Published by Daily Mail
On April 23rd 2016 – and probably throughout the entire year – we will celebrate the 400th anniversary of the death of William Shakespeare. By ‘we’ I mean not only England and the English, or the United Kingdom and the British, but all nations and cultures of the world where Shakespeare is a passion, pastime or of any scholarly interest. And that necessarily embraces the whole of civilisation. As the holder of the Guinness World Record for performing the Complete Works single-handedly non-stop (five days without sleep – never again), I’ll certainly be raising a glass or two to the world’s greatest poet-playwright.
My record still stands after 25 years, and has just been re-published in the 2013 edition of the Guinness Book of Records. I will forever be grateful to those fine English teachers I had at school – Roger Calvert, Daphne Cooper and Jean Tidy – who between the years that spanned my O-levels and A-levels introduced me to Julius Caesar, Twelfth Night, Antony & Cleopatra, Coriolanus, Measure for Measure and King Lear. From the academic confines of the classroom to the emotional exuberance of the school play, I found my soul simultaneously steeped in dramatic greatness, lyrical beauty and profound wisdom: ineffable, noetic, passive – it was like a religious experience. Every visit I made to Stratford-upon-Avon became a pilgrimage: sometimes wrestling with darkness and devils, and then rejoicing with angels and ministers of grace.
The words of Shakespeare have been translated into thousands of languages, from German to Japanese, Hebrew to Hindi, Maori to Yoruba. The Globe even gave us a hip-hop Othello last year as part of the London 2012 ‘Cultural Olympiad’. The Complete Works have inspired more plays, films, paintings, musicals, ballets, operas, overtures and oratorios than any other work of literature, bar the Gospels. In short, Shakespeare cannot be bound in a nutshell – national or continental. He crammed into his ‘wooden O’ a universe of divine reasoning and the whole world of human passion.
So it irks somewhat to learn that a group of academics is seeking to persuade the European Parliament to adopt Shakespeare as its ‘European laureate’ in time for the 2016 anniversary. So keen are they to promote him as a ‘shared cultural heritage’ that a European Shakespeare Ode is to be commissioned after the fashion of the 18th-century Garrick Ode, by which the most famous actor of generation rekindled the nation’s interest in Shakespeare’s writings. Poetry by committee is not likely to have the enduring potential of Garrick’s individual creation. But the EU has a habit of appropriating odes for political purposes – just look what they’ve done with Schiller (via Beethoven).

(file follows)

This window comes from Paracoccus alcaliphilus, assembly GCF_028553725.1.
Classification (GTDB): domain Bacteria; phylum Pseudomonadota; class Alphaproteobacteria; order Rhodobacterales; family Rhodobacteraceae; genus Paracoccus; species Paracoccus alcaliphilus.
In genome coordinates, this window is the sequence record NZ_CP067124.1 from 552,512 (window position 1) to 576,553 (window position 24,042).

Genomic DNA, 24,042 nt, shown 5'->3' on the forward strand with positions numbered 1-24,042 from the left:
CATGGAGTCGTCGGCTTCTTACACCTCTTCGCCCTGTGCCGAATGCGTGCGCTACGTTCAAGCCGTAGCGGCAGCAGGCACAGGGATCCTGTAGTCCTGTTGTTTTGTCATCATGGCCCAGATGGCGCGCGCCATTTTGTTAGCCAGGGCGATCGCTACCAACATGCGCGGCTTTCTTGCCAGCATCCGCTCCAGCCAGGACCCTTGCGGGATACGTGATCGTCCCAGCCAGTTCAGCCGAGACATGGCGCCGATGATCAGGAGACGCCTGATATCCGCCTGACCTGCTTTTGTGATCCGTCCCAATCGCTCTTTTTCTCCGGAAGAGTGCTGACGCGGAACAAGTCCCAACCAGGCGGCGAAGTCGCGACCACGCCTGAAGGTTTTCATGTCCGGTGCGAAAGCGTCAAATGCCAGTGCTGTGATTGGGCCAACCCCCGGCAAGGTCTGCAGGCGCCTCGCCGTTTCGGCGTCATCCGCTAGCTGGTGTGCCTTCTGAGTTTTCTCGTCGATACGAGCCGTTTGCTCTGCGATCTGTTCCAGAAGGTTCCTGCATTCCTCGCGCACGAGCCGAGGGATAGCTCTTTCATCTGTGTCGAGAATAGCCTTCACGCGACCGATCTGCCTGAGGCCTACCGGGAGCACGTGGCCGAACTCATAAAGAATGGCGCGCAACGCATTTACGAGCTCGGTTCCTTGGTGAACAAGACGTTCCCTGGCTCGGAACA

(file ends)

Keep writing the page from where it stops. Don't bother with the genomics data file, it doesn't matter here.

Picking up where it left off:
According to Professor Ewan Fernie of Birmingham University, Shakespeare is ‘intimately important in European culture, not just as somebody or something for Stratford and not just for self-congratulatory English patriotism’.
While this is undoubtedly true, there’s a rather predictable academic sneer in that ‘self-congratulatory English patriotism’. Shakespeare wrote of England and the English (people and language) no fewer than 422 times: he mentions Europe just 10 (or 11 if you include a conflation with the goddess Europa). He waxes eloquently of England’s kings and crown, of the superiority of the English court, and of the English and their nobility, honour, valour and soul. And it isn’t some superficial patriotic pageant: he holds a mirror up to our nature, one time mocking and then lauding the national psyche. The England of King John that ‘never did, nor never shall, / Lie at the proud foot of a conqueror’ is that same country where Hamlet is told ‘the men are as mad as he’.
But God forbid that the English might now actually find anything to celebrate about England in any of this. And should they myopically and unintelligently do so, it cannot possibly be without a whiff of conceited nationalism.
No, like our agriculture, fisheries and airspace, Shakespeare is set to become a ‘common European resource’, as decreed by the European Parliament (courtesy of a lavish grant by the taxpayer). Like our foreign and security policy, he is to be forever moderated and muted in the cause of human rights. Like our sovereignty, the Bard is to be ‘pooled’ under the aegis of redacted Euro-citizenship.
But it is a bizarre academic blindness which on the one hand asserts that Shakespeare cannot be definitively identified with any political or religious lobby, yet on the other seeks to celebrate him as ‘a figure for European creativity’. That is a manifestly political, if not pseudo-religious pursuit. And Professor Fernie is quite overt in his objective. He explains to The Observer: “Europe is said to be in crisis and imagined simply as an economic union. What we want to do politically is suggest that there’s a great cultural tradition to affirm and promote.”
In this age of moral relativism, logical positivism and the equality of all religions and beliefs, Christianity is obviously no longer able to constitute the soul of Europe. So it falls to the spirit of Shakespeare as the chosen medium by which Europe’s ‘great cultural tradition’ will be promoted and the people evangelised. And no doubt all those who baulk at this manipulated pan-European inculturisation will be cast as swivel-eyed bigots, right-wing Europhobes and narrow-minded little Englanders.
Funny, isn’t it, how those Euro-enthusiasts who so disparage any hint of ‘self-congratulatory English patriotism’ in Shakespeare have no problem at all imposing their own political egos on the text, supplanting the Cross of St George with the flag of the European Union, and appropriating his manifestly universal genius for their own self-congratulatory Euro-nationalism.